The global distribution of exotic species is the result of abiotic, biotic and dispersal filtering processes that shape the movement and success of species outside their native range. In this study we aim to understand how these filtering processes drive the fluxes of grass species among regions, the factors that influence which species establish outside of their native range, and where they do so. We used national and subnational checklists of native and introduced grass...

Data from: Vessel noise levels drive behavioural responses of humpback whales with implications for whale-watching

Kate Sprogis
Disturbance from whale-watching can cause significant behavioural changes with fitness consequences for targeted whale populations. However, the sensory stimuli triggering these responses are unknown, preventing effective mitigation. Here, we test the hypothesis that vessel noise level is a driver of disturbance, using humpback whales (Megaptera novaeangliae) as a model species. We conducted controlled exposure experiments (n= 42) on resting mother-calf pairs on a resting ground off Australia, by simulating whale-watch scenarios with a research vessel...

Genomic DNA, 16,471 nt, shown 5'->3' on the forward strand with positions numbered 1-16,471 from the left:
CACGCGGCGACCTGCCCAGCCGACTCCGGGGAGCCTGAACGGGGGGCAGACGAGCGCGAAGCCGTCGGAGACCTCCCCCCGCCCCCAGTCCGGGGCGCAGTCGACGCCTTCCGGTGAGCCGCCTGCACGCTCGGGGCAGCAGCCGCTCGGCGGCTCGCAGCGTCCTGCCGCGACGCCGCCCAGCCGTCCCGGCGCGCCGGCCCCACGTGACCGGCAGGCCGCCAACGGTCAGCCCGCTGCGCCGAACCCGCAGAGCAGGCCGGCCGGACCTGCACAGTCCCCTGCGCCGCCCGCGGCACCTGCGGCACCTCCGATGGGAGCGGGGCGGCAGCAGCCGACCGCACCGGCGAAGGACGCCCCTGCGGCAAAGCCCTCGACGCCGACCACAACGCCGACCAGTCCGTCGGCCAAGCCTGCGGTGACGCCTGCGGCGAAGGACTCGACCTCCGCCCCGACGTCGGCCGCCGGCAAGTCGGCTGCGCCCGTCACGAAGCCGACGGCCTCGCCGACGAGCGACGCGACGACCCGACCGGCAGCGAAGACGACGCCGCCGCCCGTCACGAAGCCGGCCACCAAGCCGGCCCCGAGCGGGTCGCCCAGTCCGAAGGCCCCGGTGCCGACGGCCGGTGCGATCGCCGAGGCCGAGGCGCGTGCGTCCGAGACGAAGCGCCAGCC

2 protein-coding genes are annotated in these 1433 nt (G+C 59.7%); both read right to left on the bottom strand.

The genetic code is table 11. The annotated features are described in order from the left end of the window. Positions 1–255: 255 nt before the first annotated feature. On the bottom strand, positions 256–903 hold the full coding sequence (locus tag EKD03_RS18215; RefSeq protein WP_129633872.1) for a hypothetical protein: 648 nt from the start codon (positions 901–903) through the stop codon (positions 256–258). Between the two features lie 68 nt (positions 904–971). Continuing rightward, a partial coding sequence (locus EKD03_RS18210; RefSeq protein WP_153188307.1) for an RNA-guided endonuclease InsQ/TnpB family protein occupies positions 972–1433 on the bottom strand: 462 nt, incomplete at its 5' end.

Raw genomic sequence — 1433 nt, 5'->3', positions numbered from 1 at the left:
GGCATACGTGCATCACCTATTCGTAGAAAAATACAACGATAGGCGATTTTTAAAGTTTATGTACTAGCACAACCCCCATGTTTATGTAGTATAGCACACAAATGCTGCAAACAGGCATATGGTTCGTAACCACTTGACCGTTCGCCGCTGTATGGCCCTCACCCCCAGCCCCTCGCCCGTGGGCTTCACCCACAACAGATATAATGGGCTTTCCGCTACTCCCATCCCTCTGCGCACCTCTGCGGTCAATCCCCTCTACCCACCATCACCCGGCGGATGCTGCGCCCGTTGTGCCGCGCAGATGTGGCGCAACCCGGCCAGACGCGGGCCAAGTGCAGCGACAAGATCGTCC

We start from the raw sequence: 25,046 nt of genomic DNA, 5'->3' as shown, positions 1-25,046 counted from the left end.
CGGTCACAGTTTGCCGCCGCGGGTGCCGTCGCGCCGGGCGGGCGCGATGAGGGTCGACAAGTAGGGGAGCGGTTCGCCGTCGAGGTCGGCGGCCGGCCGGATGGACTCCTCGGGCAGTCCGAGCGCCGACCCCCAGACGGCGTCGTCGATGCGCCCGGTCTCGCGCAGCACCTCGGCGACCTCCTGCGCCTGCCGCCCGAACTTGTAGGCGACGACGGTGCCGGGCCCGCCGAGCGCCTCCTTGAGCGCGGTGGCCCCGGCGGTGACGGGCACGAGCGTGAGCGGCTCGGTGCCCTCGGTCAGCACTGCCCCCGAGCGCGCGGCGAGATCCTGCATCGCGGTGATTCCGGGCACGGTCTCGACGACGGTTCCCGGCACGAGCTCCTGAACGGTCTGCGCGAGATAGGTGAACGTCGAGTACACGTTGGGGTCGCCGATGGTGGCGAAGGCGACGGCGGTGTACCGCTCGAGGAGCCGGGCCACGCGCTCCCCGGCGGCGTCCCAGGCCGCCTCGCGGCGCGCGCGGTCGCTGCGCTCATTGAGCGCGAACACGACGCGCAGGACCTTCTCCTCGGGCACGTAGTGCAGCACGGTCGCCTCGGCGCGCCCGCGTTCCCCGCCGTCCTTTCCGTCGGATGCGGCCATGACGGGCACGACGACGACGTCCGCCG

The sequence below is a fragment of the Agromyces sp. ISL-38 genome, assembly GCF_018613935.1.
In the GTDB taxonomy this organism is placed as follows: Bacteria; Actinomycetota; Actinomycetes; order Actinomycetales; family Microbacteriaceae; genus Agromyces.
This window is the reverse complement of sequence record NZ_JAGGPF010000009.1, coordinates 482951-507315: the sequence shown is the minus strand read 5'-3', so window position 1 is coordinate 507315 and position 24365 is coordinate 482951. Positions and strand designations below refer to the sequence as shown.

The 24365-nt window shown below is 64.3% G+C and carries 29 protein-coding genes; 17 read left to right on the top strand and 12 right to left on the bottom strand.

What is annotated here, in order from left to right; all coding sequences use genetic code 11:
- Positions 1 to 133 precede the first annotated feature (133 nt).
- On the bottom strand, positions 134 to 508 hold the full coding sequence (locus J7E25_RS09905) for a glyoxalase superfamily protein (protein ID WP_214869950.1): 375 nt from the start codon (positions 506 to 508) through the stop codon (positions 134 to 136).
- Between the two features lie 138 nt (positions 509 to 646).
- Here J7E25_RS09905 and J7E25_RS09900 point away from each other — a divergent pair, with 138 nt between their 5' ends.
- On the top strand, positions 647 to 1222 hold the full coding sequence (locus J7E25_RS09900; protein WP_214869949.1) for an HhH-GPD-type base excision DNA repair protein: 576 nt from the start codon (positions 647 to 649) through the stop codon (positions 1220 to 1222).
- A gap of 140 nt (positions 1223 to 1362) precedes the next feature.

Nutrient digestibility and balance studies

Sadjad Danesh Mesgaran, Björn Kuhla, René Baumont, Gonzalo Cantalapiedra-Hijar, Pierre Noziére, Peter Lund, David Humphries & Jan Dijkstra
The nutritional value of a feed for cattle depends on its nutrient and energy contents, the extent of rumen fermentation and degradation, and the post-ruminal digestibility. Efficiency of digestion depends on different factors, for example, the apparent digestibility (estimated by subtracting the nutrients contained in faeces from the nutrients contained in dietary intake – unlike true digestibility where the endogenous and microbial amount is taken into account and corrected in final outcome) usually decreases when...

The fate of Meconopsis species in the Tibeto-Himalayan region under future climate change

Wen-Ting Wang, Wen-Yong Guo, Scott Jarvie & Jens-Christian Svenning